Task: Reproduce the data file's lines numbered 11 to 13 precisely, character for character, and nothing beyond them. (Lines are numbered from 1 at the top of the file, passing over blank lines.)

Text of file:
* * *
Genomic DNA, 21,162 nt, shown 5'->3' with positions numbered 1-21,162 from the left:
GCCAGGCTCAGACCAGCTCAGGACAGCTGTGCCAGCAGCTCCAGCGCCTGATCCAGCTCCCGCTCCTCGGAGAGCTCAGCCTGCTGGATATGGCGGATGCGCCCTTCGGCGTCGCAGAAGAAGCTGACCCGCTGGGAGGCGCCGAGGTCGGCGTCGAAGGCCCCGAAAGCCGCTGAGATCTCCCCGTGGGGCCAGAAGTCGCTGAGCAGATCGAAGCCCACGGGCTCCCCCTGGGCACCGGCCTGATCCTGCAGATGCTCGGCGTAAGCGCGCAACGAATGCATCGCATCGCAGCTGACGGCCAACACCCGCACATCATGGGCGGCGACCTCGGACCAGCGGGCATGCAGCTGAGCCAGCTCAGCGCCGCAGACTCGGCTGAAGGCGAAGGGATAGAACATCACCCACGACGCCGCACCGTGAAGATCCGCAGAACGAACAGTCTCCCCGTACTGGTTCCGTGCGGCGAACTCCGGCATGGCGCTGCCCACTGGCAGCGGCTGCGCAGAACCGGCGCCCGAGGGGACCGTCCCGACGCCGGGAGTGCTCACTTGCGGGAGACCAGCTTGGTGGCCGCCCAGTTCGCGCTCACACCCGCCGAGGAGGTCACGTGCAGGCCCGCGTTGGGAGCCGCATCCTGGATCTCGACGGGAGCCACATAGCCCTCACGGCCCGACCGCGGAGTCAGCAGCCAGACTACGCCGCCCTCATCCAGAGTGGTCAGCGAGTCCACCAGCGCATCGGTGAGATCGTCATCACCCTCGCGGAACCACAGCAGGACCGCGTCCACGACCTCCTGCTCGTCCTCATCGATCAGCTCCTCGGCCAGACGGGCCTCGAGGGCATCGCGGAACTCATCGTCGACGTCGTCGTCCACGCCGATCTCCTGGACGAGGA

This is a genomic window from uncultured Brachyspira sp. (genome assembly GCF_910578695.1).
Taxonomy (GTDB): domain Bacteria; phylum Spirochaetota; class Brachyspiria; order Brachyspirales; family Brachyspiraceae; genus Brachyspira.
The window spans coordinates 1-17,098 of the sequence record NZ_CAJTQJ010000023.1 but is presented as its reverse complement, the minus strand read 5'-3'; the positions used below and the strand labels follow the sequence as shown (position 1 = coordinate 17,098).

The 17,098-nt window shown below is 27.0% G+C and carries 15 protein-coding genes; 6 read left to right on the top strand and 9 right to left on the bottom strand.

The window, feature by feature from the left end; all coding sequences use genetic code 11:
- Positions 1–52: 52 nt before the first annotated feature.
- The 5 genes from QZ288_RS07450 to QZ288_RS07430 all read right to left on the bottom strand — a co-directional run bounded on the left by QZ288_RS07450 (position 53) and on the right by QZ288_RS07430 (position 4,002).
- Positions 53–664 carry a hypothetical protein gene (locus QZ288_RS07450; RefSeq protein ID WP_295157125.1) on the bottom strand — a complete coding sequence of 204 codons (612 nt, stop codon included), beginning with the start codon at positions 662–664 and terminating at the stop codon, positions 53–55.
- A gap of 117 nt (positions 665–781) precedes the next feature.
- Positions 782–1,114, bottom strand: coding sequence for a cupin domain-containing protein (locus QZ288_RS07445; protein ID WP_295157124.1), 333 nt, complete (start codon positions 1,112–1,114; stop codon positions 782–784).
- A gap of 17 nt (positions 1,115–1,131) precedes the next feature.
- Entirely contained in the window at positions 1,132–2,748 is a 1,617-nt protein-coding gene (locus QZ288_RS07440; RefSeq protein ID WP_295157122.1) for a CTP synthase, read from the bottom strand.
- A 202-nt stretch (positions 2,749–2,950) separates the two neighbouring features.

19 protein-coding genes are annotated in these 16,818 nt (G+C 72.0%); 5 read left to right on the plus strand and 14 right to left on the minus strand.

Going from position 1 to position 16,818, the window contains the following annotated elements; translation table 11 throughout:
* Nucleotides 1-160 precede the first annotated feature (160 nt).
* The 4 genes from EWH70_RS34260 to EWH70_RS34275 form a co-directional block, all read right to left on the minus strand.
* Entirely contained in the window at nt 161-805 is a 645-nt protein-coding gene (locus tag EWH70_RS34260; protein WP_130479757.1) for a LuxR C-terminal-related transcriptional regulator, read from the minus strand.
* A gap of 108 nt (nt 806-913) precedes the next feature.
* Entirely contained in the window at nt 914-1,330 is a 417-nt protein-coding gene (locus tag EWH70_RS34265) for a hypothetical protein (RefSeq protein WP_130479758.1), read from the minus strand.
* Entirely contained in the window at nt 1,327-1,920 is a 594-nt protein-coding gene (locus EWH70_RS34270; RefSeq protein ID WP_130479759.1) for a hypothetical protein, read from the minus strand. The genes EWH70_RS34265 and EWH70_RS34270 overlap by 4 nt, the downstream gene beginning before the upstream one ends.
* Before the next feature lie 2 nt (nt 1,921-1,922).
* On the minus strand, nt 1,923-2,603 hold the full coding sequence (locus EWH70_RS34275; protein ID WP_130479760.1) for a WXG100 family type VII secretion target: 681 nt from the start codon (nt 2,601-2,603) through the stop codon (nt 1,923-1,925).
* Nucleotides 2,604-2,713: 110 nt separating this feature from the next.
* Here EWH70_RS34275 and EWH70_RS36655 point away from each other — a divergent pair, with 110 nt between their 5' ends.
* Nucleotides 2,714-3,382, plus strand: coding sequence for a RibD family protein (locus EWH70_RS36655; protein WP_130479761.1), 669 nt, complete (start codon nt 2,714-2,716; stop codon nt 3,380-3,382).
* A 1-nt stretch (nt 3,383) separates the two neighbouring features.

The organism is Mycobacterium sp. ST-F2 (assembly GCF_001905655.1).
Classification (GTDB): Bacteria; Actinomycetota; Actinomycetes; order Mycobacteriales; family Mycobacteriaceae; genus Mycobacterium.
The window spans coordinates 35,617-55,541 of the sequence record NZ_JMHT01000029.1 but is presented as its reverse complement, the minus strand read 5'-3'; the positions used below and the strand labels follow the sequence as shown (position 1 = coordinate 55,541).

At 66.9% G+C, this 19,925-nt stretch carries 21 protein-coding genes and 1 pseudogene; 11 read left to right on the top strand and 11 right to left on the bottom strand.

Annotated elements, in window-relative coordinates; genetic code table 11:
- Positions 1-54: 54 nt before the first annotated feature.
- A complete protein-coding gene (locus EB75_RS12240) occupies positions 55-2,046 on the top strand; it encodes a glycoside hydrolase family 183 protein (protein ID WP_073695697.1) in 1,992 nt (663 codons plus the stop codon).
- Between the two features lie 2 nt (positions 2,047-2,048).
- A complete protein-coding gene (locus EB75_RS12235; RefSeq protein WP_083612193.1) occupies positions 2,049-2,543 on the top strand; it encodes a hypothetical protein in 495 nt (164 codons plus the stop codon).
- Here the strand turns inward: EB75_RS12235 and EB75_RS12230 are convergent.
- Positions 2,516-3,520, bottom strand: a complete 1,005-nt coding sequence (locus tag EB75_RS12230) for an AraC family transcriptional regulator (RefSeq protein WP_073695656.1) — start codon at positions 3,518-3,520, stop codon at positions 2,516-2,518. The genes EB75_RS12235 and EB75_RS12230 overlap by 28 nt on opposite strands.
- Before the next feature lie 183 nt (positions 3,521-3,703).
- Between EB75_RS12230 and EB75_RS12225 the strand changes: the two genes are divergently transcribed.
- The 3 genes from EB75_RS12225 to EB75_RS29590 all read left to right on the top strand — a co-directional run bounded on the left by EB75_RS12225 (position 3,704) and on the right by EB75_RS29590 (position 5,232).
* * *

- A gap of 117 nt (positions 665–781) precedes the next feature.
- Positions 782–1,114, bottom strand: coding sequence for a cupin domain-containing protein (locus QZ288_RS07445; protein ID WP_295157124.1), 333 nt, complete (start codon positions 1,112–1,114; stop codon positions 782–784).
- A gap of 17 nt (positions 1,115–1,131) precedes the next feature.